Confidential medical files on Simone Biles and the Williams sisters have been published online. Russian cyber spies recently hacked the World Anti-Doping Agency and stole the medical data of international Rio 2016 Olympic athletes. The hackers—known as Tsar Team or Fancy Bear—gained access to WADA's Anti-Doping Administration and Management System database, likely via a phishing email, according to WADA.
Some details—including files on gymnast Simone Biles, basketball star Elena Delle Donne, and tennis pros Serena and Venus Williams—have already been leaked to the public. — Simone Biles (@Simone_Biles) September 13, 2016 "We'll keep on telling the world about doping in elite sports," the Fancy Bear website says. "Stay tuned for new leaks." "WADA deeply regrets this situation and is very conscious of the threat that it represents to athletes whose confidential information has been divulged through this criminal act," Director General Olivier Niggli said in a statement. "[We] condemn these ongoing cyber-attacks that are being carried out in an attempt to undermine WADA and the global anti-doping system." It appears the hackers were only after info about the Summer Games; no other data has been compromised, according to the agency, which is conducting internal and external security vulnerability checks. The attack comes only a month after Yuliya Stepanova's WADA database password was stolen and her account illegally accessed.
Stepanova was the key whistleblower who helped expose widespread doping among Russian athletes.

The country's track and field team was ultimately banned from the Rio Olympics, and all athletes were barred from the Paralympics. "Let it be know that these criminal acts are greatly compromising the effort by the global anti-doping community to re-establish trust in Russia further to the outcomes of the Agency's independent McLaren Investigation Report," Niggli said. Fancy Bear was linked to the hack of the Democratic National Committee this summer.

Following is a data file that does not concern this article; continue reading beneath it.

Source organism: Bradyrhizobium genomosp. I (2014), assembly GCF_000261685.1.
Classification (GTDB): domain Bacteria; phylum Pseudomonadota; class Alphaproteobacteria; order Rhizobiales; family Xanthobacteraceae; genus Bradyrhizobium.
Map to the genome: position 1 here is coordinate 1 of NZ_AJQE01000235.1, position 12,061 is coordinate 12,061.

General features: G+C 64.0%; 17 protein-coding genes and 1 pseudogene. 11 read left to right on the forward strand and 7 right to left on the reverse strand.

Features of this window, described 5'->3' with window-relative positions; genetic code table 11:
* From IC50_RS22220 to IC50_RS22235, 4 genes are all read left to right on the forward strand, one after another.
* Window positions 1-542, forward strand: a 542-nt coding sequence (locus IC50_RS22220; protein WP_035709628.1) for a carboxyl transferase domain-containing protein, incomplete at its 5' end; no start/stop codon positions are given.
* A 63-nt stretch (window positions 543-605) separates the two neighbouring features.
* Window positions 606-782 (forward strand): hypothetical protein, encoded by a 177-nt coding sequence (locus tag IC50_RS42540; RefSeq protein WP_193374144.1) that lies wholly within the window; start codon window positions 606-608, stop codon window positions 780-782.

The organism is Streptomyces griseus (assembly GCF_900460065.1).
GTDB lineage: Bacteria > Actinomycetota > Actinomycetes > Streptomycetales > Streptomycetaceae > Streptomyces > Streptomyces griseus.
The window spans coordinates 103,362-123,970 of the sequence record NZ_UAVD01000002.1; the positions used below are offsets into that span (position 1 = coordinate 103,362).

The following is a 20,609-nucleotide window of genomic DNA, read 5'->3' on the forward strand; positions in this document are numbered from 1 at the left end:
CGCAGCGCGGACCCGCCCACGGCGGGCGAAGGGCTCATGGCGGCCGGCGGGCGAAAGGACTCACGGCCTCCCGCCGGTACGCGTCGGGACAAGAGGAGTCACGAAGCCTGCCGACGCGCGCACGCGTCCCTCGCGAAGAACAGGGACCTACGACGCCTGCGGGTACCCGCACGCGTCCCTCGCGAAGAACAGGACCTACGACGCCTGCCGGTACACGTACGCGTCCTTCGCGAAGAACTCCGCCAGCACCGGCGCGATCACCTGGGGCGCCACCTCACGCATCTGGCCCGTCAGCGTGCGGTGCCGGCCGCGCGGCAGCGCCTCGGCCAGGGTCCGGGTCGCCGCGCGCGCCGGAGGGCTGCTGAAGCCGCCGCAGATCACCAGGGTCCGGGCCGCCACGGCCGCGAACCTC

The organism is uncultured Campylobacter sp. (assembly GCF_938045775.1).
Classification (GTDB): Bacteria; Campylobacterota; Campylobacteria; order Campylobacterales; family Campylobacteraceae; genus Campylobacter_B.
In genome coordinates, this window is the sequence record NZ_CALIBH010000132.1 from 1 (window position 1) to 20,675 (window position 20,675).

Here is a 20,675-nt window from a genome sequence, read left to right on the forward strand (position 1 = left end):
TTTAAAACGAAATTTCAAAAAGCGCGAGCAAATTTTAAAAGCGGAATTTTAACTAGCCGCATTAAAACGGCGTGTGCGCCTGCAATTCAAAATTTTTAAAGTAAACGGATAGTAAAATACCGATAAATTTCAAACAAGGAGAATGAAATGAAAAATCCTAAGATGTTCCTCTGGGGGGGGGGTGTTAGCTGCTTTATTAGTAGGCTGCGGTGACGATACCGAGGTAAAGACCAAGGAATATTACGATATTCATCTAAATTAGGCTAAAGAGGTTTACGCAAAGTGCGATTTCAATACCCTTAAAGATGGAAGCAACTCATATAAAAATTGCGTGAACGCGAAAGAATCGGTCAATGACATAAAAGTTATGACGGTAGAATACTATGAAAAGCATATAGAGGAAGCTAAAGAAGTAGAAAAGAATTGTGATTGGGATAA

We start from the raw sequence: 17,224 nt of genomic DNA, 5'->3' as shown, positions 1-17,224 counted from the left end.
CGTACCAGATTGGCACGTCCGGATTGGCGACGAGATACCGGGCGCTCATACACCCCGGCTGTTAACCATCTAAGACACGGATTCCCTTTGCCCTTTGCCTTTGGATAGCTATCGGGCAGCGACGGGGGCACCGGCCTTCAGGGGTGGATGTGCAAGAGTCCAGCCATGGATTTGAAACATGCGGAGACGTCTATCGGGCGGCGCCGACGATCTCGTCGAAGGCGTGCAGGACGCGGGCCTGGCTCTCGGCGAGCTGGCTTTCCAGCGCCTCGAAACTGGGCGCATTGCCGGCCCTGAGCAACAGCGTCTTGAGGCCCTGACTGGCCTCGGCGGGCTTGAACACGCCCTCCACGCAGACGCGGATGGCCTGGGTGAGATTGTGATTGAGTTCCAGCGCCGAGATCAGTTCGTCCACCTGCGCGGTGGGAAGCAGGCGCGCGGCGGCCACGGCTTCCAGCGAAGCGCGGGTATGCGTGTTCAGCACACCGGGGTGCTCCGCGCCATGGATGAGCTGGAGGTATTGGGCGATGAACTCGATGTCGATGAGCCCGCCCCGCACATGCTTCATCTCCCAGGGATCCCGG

Crowdstrike co-founder Dmitri Alperovitch said at the time that Fancy Bear has targeted defense organizations around the world, suggesting they are aligned with GRU, Russia's military intelligence service.
New information-sharing and analysis organization (ISAO) looks to provide threat intelligence to a broad range of professional and amateur sports organizations. The need for threat intelligence-sharing among sports organizations has become abundantly clear. Pick a case: The hacking of the NFL’s Twitter account this past June. News that Russian-state hacking organization Fancy Bear allegedly released the medical records of  prominent US Olympic athletes. Or, the recent decision by a federal judge to sentence former St. Louis Cardinals scout Christopher Correa to 46 months in prison for hacking into the scouting records of the Houston Astros. It's a no-brainer that sports organizations generate billions in revenue and provide an attractive target for hackers.

Enter the new sports information-sharing and analysis organization (ISAO), which started as a pilot program during the 2016 Olympics in Rio this past summer. Douglas DePeppe, co-founder of the Sports ISAO, says the ISAO plans to launch formally either later this year or in early 2017.